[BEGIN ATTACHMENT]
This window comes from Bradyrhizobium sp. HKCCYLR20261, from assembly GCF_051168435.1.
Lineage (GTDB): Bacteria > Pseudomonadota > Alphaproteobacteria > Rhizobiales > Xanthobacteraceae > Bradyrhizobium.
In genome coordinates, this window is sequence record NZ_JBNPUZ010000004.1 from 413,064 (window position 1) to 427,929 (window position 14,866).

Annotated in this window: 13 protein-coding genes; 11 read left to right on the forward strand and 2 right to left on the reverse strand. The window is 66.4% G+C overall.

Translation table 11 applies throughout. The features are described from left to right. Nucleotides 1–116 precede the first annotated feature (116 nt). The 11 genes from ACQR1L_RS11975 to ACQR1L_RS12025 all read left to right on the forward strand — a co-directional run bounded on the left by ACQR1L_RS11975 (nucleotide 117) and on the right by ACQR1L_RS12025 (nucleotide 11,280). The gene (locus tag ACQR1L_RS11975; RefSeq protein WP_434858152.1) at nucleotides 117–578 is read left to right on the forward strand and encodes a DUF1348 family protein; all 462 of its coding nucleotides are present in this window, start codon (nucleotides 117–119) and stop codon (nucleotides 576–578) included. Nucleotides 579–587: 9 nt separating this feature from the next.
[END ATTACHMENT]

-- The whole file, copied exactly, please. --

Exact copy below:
This window comes from Bradyrhizobium sp. HKCCYLR20261, from assembly GCF_051168435.1.
Lineage (GTDB): Bacteria > Pseudomonadota > Alphaproteobacteria > Rhizobiales > Xanthobacteraceae > Bradyrhizobium.
In genome coordinates, this window is sequence record NZ_JBNPUZ010000004.1 from 413,064 (window position 1) to 427,929 (window position 14,866).

Annotated in this window: 13 protein-coding genes; 11 read left to right on the forward strand and 2 right to left on the reverse strand. The window is 66.4% G+C overall.

Translation table 11 applies throughout. The features are described from left to right. Nucleotides 1–116 precede the first annotated feature (116 nt). The 11 genes from ACQR1L_RS11975 to ACQR1L_RS12025 all read left to right on the forward strand — a co-directional run bounded on the left by ACQR1L_RS11975 (nucleotide 117) and on the right by ACQR1L_RS12025 (nucleotide 11,280). The gene (locus tag ACQR1L_RS11975; RefSeq protein WP_434858152.1) at nucleotides 117–578 is read left to right on the forward strand and encodes a DUF1348 family protein; all 462 of its coding nucleotides are present in this window, start codon (nucleotides 117–119) and stop codon (nucleotides 576–578) included. Nucleotides 579–587: 9 nt separating this feature from the next.